Sub-chapter The Impact of Eighteenth – Century Classifications discusses the consequences of the classifications.  Smedley suggests that the fundamental error in the classifications was the assumption that human species was divided into clearly demarcated subgroups, or subspecies, that the scholars who produced the classifications were Europeans who had never seen a savage, and that much of the information came from untrained ordinary people preoccupied with other interests and purposes. Scholars in the American colonies were also aware of the debate over human classification, and were already engaged in the hard currency of racial ideology, something that Europeans had yet to experience, and polygenesis, the theory of multiple creations, resurfaces in the debates on philosophical theories.

It was French philosopher Voltaire who suggested that the major variants of humankind were separate species, created at different times. He believed that Africans and Indians physical characteristics and their social behaviors were sufficient evidence to classify them as species distinct from Europeans. Voltaire’s commercial interests infer that Voltaire had a vested interest in maintaining the colonial system of slavery, and the slave trade. He was supported in his view of separate origins of the races by Henry Home (Lord Kames).

Chapter 9 concludes with several questions for debate. I suggest the latter question goes to the heart of the chapter: Was classification merely a product, or by-product, of the growth of science, or were there deeper, hidden meanings in the desperate attempt to ascertain the different places in nature of various peoples?

Saturday, October 18, 2014

This just in, Ebola and race.......

I hope you all enjoy the video I posted below. It seems to touch base on some of the things we have already discussed in class and will probably be discussing. All you have to do is click on the link. 



Art by AndrĂ© Carrilho


Wednesday, October 15, 2014

Chapter 10 - Growth of the Racial Worldview in Nineteenth-Century America

   Chapter 10 explores the contributions of science to the idea of race in America.  One scientist who helped solidify the folk beliefs about race was Dr. Charles White, who wrote "An Account of the Regular Gradation in Man", in which he concluded that Negroes were not human and each race was a separate species. 
Polygeny Vs. Monogeny: the Debate Over Race and Species-
    The debate was based on religious beliefs and whether God created one species of human that later degenerated, or several separate species from the outset.  People had already decided that Negroes were inferior, and were using religion to bolster that belief.  Scientists also began to support this belief.  In addition to Dr. White, Dr. Samuel Morton wrote about race differences; he used measurements of skulls to back up ideas of racial differences, then connected morals and intelligence to the physical traits.  Dr. Josiah Nott and Dr. George Glidden wrote "Types of Mankind", which was very influential to both the general public and several generations of students.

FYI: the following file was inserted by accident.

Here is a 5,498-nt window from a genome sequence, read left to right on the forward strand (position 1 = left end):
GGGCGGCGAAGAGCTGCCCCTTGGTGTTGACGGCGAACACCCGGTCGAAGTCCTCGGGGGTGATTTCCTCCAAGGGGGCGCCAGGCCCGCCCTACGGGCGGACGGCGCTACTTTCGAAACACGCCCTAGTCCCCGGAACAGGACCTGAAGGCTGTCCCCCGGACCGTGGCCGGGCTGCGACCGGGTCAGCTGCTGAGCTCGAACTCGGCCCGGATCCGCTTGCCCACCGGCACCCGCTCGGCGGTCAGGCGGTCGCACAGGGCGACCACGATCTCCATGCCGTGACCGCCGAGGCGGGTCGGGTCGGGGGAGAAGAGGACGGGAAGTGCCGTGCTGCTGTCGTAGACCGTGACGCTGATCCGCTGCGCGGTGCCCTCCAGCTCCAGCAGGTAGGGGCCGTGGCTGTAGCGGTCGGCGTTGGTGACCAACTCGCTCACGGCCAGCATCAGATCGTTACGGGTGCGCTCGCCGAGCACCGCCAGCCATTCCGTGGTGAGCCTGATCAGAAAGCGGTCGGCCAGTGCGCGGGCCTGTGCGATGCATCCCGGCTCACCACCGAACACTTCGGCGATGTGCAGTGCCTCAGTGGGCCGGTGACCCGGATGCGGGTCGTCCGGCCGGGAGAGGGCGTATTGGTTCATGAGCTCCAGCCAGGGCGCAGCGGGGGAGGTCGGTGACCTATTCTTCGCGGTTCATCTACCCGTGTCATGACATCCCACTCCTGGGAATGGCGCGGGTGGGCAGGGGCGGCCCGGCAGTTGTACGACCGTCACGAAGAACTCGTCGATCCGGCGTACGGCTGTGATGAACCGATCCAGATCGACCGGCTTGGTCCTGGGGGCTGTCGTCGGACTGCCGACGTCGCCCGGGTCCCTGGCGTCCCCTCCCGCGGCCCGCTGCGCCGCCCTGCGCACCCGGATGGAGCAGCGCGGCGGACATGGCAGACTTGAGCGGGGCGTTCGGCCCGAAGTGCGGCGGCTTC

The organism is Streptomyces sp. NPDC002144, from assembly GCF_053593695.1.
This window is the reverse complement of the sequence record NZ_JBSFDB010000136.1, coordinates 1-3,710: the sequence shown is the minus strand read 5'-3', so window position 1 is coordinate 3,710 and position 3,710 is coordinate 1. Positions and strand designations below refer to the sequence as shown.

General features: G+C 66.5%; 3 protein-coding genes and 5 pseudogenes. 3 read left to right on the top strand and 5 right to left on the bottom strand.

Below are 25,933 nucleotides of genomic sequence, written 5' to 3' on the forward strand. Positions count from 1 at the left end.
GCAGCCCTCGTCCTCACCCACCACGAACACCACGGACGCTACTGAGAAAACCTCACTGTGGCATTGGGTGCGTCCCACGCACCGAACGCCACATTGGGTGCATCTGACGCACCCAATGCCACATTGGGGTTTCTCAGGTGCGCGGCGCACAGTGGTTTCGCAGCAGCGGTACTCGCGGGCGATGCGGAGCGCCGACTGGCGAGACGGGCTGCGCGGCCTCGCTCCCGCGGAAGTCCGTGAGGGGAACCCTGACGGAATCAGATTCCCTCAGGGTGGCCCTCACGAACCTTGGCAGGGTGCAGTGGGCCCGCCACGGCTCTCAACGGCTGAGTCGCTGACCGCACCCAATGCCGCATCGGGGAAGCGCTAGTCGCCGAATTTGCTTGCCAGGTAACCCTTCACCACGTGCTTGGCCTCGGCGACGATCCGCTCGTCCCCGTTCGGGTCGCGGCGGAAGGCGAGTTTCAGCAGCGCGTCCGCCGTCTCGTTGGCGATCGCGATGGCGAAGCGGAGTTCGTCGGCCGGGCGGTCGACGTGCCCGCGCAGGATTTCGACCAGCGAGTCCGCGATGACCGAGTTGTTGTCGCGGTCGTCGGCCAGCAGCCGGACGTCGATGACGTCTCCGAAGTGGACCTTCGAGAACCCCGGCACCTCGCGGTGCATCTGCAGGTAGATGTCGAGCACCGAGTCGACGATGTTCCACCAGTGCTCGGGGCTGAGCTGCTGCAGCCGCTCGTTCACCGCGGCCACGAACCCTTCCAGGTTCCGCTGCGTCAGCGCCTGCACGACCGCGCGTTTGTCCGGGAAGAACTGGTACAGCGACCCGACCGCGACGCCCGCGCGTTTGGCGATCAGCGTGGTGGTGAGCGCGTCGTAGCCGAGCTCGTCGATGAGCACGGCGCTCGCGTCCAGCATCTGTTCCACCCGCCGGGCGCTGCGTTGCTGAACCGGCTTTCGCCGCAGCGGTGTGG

The Unnatural Mixture
    Ideas about interracial relationships and the resulting offspring began to turn negative by the 19th century, and laws were enacted to outlaw the relationships, which were considered to be unnatural and sinful.  The children, by use of hypo-descent, were accorded the status of the lower status parent. 
Scientific Race Ideology in the Judicial System
    Dred Scott Decision - Chief Justice Taney ruled that Negroes were not citizens and never could be, and that they had no rights. 
    Plessy vs. Ferguson - addressed segregation
    This section addressed the irony of slavery in a country that prided itself on being a democracy.  Most people were glad to believe that Negro slaves were inferior to the white race, because it provided an excuse for the enslavement, and allowed the whites to continue to make money and gain power through enslavement.  After the acceptance by the scientific world of evolution, the arguments about racial inferiority were made in scientific rather than religious terms.
White Supremacy
    Race began to be a more important factor than class or nationality when classifying a person.  Whites had begun to conquer or colonize large parts of the world, which seemed to back the view that whites were superior to other races. 
    Robert Knox - "race is everything"
    Dr. John Van Evrie - "White Supremacy and Nergo Subordination' - believed that whites were responsible for all successful societies in the past and present
 Immigrants and the Extension of the Race Heirarchy
    Whites began to racialize other groups, such as the Chinese and Japanese, or any group that was a threat to "white purity".  Many believed only whites could create and preserve democracy, and enacted laws denying certain rights to groups who were not white; they also began to restrict immigration.  By this time, the concept of white superiority was so much a part of the country's worldview that the few who didn't believe in it would rarely dare say as much.
    The effect of science on the racial worldview was important for two reasons: it validated racial differences, and it provided evidence which helped shape future laws and beliefs.  People were very willing to accept the scientific findings on racial differences because the findings supproted what they already believed, and because the scientists were supposedly working without bias and using scientific data.   People also wanted to believe that the differences were real to legitimize or excuse their poor treatment of minorities, and to allow them to continue to exploit these minorities.

 

Saturday, October 11, 2014